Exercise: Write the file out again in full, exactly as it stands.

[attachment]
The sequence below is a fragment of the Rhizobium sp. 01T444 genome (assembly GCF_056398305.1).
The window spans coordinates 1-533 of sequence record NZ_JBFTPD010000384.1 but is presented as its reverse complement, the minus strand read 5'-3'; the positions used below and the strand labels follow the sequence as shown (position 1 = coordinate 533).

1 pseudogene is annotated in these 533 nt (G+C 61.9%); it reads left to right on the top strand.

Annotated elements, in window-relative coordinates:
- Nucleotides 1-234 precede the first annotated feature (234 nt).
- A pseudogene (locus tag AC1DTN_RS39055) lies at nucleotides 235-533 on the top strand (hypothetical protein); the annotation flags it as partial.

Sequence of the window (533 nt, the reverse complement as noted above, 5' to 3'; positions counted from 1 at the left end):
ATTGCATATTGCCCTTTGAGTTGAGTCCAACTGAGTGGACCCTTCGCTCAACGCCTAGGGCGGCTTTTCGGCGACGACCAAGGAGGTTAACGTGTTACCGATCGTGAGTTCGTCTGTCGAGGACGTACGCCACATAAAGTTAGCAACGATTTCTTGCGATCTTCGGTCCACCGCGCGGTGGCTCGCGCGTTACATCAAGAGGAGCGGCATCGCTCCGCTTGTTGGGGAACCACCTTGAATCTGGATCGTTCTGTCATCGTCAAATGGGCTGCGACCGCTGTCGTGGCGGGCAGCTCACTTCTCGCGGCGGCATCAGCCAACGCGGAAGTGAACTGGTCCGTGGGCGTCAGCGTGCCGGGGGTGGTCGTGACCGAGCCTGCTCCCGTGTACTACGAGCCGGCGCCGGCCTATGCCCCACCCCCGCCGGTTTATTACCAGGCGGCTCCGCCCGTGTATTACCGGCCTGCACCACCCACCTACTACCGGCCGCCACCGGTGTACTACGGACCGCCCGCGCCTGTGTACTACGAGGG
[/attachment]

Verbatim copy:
The sequence below is a fragment of the Rhizobium sp. 01T444 genome (assembly GCF_056398305.1).
The window spans coordinates 1-533 of sequence record NZ_JBFTPD010000384.1 but is presented as its reverse complement, the minus strand read 5'-3'; the positions used below and the strand labels follow the sequence as shown (position 1 = coordinate 533).

1 pseudogene is annotated in these 533 nt (G+C 61.9%); it reads left to right on the top strand.

Annotated elements, in window-relative coordinates:
- Nucleotides 1-234 precede the first annotated feature (234 nt).
- A pseudogene (locus tag AC1DTN_RS39055) lies at nucleotides 235-533 on the top strand (hypothetical protein); the annotation flags it as partial.

Sequence of the window (533 nt, the reverse complement as noted above, 5' to 3'; positions counted from 1 at the left end):
ATTGCATATTGCCCTTTGAGTTGAGTCCAACTGAGTGGACCCTTCGCTCAACGCCTAGGGCGGCTTTTCGGCGACGACCAAGGAGGTTAACGTGTTACCGATCGTGAGTTCGTCTGTCGAGGACGTACGCCACATAAAGTTAGCAACGATTTCTTGCGATCTTCGGTCCACCGCGCGGTGGCTCGCGCGTTACATCAAGAGGAGCGGCATCGCTCCGCTTGTTGGGGAACCACCTTGAATCTGGATCGTTCTGTCATCGTCAAATGGGCTGCGACCGCTGTCGTGGCGGGCAGCTCACTTCTCGCGGCGGCATCAGCCAACGCGGAAGTGAACTGGTCCGTGGGCGTCAGCGTGCCGGGGGTGGTCGTGACCGAGCCTGCTCCCGTGTACTACGAGCCGGCGCCGGCCTATGCCCCACCCCCGCCGGTTTATTACCAGGCGGCTCCGCCCGTGTATTACCGGCCTGCACCACCCACCTACTACCGGCCGCCACCGGTGTACTACGGACCGCCCGCGCCTGTGTACTACGAGGG